One of the most common physical sequelae of pregnancy is nausea and vomiting. While exact figures vary, most research indicates that anywhere from 70 to 85 percent of pregnant women have nausea and/or vomiting during pregnancy (Flake et al., 2004; Wilkinson, 1999). Quinlan and Hill (2003) indicate that generally nausea and vomiting begin between the fourth and seventh week after a woman's last menstrual period, and resolves by the 20th gestational week for 90% of women; Wilkinson (1999) notes simply that "morning sickness usually starts early in the pregnancy with symptoms peaking at 8-9 weeks and then disappearing by about the 14th week." Meltzer (2000) wisely notes "Studies of nausea and vomiting in pregnancy are often made more challenging because of the subjective nature of the symptom of nausea versus the objective sign of vomiting."
One indisputable danger from uncontrolled nausea and vomiting is development of hyperemesis gravidarum. Hyperemesis gravidarum, defined as, "persistent vomiting that is serious enough to cause fluid and electrolyte disturbance" (Jewell, 2003a) often necessitates hospitalization to rehydrate the woman and ameliorate electrolyte imbalances. Though the prevalence of hyperemesis gravidarum is estimated at only .3% (Fisher-Rasmussen, 1990) to 3% (Hollyer et al., 2002), its consequences can be tragic if untreated.
Nausea and vomiting during pregnancy (NVP) impacts more than only the pregnant woman. Hollyer et al. (2002) report study findings where almost 50% of employed women reported reduced work efficiency due to pregnancy-related nausea and vomiting, 25-66% reported having to take time off from work, with almost 50% reporting that the nausea and vomiting negatively affected their relationship with their partner including having an adverse effect on the partner's [italics added] day-to-day life.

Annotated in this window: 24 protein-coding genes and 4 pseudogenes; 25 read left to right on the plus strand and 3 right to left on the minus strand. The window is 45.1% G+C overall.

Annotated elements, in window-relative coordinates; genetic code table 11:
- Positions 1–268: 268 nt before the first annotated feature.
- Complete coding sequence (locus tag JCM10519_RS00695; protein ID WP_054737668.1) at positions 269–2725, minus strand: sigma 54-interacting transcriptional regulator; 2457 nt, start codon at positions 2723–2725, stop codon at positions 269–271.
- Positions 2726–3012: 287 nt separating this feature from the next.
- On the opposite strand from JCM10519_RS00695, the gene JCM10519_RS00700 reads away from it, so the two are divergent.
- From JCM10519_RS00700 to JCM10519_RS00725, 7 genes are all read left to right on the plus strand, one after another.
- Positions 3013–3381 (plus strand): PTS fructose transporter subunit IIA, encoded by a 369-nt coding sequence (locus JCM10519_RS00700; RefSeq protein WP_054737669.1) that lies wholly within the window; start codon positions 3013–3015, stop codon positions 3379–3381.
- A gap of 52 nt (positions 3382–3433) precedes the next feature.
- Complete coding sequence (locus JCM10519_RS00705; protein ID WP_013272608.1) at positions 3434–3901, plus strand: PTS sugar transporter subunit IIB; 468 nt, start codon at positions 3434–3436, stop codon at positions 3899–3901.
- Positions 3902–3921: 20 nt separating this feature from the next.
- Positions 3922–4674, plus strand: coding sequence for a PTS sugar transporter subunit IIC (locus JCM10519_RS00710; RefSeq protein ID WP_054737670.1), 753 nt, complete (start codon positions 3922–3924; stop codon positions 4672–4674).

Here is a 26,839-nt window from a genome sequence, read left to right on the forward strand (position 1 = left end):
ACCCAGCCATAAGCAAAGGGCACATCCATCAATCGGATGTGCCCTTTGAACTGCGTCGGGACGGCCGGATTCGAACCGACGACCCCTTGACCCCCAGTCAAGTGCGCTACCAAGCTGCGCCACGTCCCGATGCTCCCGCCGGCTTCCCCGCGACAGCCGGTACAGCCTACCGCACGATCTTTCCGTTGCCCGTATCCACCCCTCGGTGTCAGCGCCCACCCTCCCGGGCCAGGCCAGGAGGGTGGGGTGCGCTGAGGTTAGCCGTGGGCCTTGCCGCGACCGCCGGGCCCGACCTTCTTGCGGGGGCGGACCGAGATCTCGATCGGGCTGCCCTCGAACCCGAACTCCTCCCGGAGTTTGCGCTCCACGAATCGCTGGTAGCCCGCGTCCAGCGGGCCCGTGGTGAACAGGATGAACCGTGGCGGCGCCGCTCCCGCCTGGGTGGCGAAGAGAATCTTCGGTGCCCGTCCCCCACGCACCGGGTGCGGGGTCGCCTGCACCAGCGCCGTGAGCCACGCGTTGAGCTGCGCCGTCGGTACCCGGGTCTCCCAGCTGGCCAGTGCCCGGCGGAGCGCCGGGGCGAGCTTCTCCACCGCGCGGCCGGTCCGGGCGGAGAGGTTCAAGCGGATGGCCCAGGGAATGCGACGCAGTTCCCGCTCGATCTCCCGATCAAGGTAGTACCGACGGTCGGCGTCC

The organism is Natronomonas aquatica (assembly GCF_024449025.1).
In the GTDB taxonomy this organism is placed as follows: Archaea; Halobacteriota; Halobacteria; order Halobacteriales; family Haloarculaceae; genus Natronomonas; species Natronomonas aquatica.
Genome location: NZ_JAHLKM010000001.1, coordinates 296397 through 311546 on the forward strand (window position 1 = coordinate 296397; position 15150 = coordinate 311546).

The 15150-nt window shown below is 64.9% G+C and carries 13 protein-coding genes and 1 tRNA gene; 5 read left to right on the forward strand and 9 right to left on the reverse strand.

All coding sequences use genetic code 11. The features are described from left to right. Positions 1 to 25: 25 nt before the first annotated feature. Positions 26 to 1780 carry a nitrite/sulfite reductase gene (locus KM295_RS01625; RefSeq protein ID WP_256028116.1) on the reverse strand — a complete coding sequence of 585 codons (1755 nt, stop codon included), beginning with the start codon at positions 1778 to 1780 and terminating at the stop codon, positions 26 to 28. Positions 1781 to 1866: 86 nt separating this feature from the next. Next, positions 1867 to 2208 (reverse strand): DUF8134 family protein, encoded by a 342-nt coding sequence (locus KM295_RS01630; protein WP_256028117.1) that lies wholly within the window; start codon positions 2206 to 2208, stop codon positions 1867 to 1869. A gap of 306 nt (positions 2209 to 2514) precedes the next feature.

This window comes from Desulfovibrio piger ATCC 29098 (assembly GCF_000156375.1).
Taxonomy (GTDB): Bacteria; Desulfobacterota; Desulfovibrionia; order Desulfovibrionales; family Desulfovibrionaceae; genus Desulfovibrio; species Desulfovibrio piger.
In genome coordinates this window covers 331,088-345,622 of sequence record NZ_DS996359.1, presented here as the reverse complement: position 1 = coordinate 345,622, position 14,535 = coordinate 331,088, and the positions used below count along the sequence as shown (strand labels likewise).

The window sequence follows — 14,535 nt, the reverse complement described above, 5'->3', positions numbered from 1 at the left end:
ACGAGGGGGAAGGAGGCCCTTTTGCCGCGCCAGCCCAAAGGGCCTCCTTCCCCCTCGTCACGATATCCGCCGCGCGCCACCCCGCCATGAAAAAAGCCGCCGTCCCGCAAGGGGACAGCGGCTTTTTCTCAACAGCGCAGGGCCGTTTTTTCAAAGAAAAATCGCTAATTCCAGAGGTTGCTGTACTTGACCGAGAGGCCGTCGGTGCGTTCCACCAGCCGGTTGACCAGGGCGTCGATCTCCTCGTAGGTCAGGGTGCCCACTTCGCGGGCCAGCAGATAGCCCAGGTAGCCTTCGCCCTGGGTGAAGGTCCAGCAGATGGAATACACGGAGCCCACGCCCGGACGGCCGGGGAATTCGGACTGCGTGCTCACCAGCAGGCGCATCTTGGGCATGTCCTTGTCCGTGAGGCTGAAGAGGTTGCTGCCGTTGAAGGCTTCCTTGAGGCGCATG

Clearly, finding a treatment to lessen NVP is long overdue, but fraught with risks. Since the 1960's thalidomide tragedy, research on medications used for pregnant women has been limited. Ethical concerns preclude "experimentation" of medications or treatments for a pregnant woman, thus much research relies on that which is known to date or is discovered spuriously.
Treatments for NVP span both "traditional" (Western) and "complementary" (Eastern) medicine. A lengthy discussion of these treatment alternatives is beyond the scope of this paper, though Jewell (2003b) provides a concise summary in Clinical Evidence. This paper focuses on one particular treatment for NVP, the use of Zingiber officinale (ginger). As will be noted, ginger can be found in varying forms (syrup, tea, capsules, food products) and this variation may confound the inter-study correlations.
Zingiber officinale (ginger), as noted in the Alternative Medicine Review (2003), has a long history of medicinal use, primarily in India and China, dating back 2,500 years. Though the reasons for its anti-emetic effect are not well defined, it is thought, "the aromatic, spasmolytic, carminative, and absorbent properties of ginger suggest it has direct effects on the gastrointestinal tract (Alternative Medical Review, 2003). Combining the known benefits of ginger in Ayurvedic and "Eastern"